With some ERP systems you may have to manually check all supply and demand, perhaps for dozens of part numbers.

The customer wants an answer quickly “when can we expect delivery?”.

So you don’t want to keeep them waiting. But you don’t want to give a quick answer that is not accurate. Either way you could lose this and / or future business.

The answer is to have a production scheduling system that can read your ERP system to fetch BoM and process routes and effectively run an MRP calculation down all levels, suggesting new Works Orders (WO) or Purchase Orders (PO) along the way. If it finds spare stock on hand or due in at any level then that quantity is reserved and no new requirements suggested.

The PO suggestions then tell you the ealiest date that each WO could start, based on the supplier purchasing lead time.

The WO can then be “forward scheduled” into the existing factory plan to find the earliest finish date for each line on the sales order or quotation.

That production scheduling system could be from Preactor International. A Preactor APS system has the ability to do all of the above in a much shorter time than it will take you to trawl through the ERP data manually.

And the answer will be more accurate beacause it will be based on your existing achievable factory plan. Customer delivery performance will improve, as will your reputation at the customer!

More info? Check out some of the screenshots on this PDF: http://sl-ect.co.uk/Documents/preactor-sage1000-std.pdf




Posted on August 5, 2010 by officeslect

14 Things You Can Do With Sage ERP 1000 / Line 500

1) View all the main Full Stock Details and Stock Status fields on one page.

2) Show the TIME of a transaction in Stock History.

3) Find all the products that are expected to have stock below zero (or the ROL) at some point in the future.

4) Use an MRP recommendations report that can be edited in Excel, with a drill down to Predict Future Stock.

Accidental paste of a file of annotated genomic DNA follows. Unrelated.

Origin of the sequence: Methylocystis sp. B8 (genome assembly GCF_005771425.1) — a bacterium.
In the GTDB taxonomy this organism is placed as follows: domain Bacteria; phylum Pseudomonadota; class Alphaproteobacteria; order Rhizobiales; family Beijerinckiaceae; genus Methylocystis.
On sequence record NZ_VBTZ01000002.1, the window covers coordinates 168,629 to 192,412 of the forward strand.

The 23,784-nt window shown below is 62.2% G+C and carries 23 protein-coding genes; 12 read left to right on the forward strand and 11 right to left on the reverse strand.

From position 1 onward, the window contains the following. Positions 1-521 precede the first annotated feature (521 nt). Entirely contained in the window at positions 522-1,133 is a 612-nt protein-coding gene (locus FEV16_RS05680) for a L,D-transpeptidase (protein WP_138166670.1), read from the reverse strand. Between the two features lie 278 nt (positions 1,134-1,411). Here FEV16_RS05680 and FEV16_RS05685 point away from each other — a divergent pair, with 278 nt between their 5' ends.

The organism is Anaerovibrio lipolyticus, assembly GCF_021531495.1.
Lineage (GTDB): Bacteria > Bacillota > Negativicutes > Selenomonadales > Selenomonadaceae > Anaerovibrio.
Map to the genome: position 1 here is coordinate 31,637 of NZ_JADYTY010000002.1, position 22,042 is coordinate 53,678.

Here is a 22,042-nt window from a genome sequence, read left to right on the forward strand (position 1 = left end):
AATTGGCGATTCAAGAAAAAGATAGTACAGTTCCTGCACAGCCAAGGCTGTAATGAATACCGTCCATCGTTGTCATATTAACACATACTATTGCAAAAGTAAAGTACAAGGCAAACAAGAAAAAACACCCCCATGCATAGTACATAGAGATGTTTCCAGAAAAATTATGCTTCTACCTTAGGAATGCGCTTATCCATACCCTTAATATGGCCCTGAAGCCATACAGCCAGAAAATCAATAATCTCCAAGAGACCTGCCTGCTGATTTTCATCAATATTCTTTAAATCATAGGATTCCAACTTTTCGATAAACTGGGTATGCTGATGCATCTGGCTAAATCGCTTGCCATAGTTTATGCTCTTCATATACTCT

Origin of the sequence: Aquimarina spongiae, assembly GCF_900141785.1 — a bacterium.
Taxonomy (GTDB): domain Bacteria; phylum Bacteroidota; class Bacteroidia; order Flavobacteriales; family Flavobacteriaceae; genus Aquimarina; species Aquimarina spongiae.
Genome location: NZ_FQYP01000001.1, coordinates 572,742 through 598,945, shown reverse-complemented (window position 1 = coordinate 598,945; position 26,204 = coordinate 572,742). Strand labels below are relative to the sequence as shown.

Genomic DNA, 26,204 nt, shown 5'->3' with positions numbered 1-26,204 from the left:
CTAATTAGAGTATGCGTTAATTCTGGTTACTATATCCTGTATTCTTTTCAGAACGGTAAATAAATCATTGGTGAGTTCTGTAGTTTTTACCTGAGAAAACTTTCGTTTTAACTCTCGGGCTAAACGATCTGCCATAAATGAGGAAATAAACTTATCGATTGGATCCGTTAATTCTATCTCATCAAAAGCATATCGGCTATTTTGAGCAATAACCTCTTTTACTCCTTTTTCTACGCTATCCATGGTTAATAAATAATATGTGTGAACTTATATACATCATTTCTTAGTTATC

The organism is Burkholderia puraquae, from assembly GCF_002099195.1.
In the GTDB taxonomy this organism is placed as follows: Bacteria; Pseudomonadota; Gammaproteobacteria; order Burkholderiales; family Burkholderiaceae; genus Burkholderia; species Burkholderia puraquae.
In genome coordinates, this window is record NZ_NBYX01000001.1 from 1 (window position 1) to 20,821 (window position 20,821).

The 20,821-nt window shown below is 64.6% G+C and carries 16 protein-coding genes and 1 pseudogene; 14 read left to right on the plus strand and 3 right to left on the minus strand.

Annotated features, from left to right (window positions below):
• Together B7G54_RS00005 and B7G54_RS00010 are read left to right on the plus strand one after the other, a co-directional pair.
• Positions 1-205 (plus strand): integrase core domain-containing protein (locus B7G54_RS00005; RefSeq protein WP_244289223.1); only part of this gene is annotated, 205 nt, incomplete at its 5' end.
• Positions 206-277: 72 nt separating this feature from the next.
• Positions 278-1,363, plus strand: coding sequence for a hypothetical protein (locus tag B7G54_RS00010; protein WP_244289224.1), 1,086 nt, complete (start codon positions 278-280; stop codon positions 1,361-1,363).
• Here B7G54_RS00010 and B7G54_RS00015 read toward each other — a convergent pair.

5) View what you have spent with a supplier by year / period.

6) List which data tables were added to by doing a transaction - to know where to look for the data.

7) Track who has changed a standard cost, when they did it, and the before and after values to find the change in stock value.

8) Report on all changes and additions to Sales Order lines.

9) Report on all changes and additions to Purchase Order lines.

10) Explode a BOM to all levels and view this in Excel.

11) Enter a top level (sales) product and quantity, then explode the BOM to find the longest cumulative lead time

and check stock availability. From which you can estimate a promise date for a new sales order.

12) Force WO Completions to take component stock ONLY from specified "backflush bins".

13) Automate the entry of timesheets to get real time labour hours and WIP Tracking data.

14) Stop all those "Bring PO forward" MRP recommendations by driving the MRP from an achievable production plan.


Preactor Version 11 is now available!

Posted on June 23, 2010 by officeslect

Including the all new Material Explorer.


Tip: Add notes to a PO after calling the supplier

Posted on June 23, 2010 by officeslect

If you need to put a note (eg. latest info from the supplier) against a PO line, use the “F3-Text” button to get 5 text lines.


Preactor Case Study for Universal Products is now available!

Posted on April 26, 2010 by officeslect

The new case study for Preactor at Universal Products Ltd can be found here:

http://www.preactor.com/Case-Study/Case-Studies/Universal-Products-(Lytham)-Manufacturing-Ltd-(UPL.aspx

Take a look!


Forward versus Backward scheduling – What’s the difference?

Posted on April 26, 2010 by officeslect

Forward Scheduling

A Preactor system will NOT plan jobs in the past. So a forward schedule starts at TODAY and takes each job by priority and puts it on the planning board in the first available slot. Depending on the availability of machines due shift patterns and other more important jobs already planned on the required machine.

So a forward plan tells you:

The resulting schedule Gantt chart will show jobs bunched up to the left hand side of the timeline.

So it tends to increase WIP. And makes it difficult to get sensible promise dates for new orders because just adding them onto the schedule could result in the new order being late and an order placed weeks ago being very early. Maybe the orders have the same required date and BOTH could be on time if the whole system is re-planned!